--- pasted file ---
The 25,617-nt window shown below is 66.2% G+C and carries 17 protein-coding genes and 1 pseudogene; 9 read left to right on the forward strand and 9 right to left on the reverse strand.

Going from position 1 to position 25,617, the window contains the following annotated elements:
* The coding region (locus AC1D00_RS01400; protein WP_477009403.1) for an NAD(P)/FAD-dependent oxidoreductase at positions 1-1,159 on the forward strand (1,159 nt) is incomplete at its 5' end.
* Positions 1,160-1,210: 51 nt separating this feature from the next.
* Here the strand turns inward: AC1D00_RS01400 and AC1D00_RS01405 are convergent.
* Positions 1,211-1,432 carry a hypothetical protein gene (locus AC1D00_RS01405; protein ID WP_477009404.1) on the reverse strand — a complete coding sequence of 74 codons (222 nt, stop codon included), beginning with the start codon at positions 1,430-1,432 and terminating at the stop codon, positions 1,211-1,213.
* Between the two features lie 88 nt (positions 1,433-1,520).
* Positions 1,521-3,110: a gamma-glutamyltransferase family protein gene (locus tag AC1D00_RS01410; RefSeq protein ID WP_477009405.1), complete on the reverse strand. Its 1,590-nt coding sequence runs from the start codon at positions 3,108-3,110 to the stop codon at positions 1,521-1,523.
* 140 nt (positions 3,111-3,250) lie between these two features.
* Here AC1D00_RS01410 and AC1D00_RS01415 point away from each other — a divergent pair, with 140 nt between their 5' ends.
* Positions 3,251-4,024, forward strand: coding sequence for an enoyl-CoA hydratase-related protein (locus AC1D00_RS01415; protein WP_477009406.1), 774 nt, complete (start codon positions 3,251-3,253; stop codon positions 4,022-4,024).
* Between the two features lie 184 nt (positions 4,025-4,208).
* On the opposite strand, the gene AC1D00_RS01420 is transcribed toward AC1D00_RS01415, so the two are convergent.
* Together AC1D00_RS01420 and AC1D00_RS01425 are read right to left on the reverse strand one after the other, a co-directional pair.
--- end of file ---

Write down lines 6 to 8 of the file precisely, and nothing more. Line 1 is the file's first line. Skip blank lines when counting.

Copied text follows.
* Positions 1,211-1,432 carry a hypothetical protein gene (locus AC1D00_RS01405; protein ID WP_477009404.1) on the reverse strand — a complete coding sequence of 74 codons (222 nt, stop codon included), beginning with the start codon at positions 1,430-1,432 and terminating at the stop codon, positions 1,211-1,213.
* Between the two features lie 88 nt (positions 1,433-1,520).
* Positions 1,521-3,110: a gamma-glutamyltransferase family protein gene (locus tag AC1D00_RS01410; RefSeq protein ID WP_477009405.1), complete on the reverse strand. Its 1,590-nt coding sequence runs from the start codon at positions 3,108-3,110 to the stop codon at positions 1,521-1,523.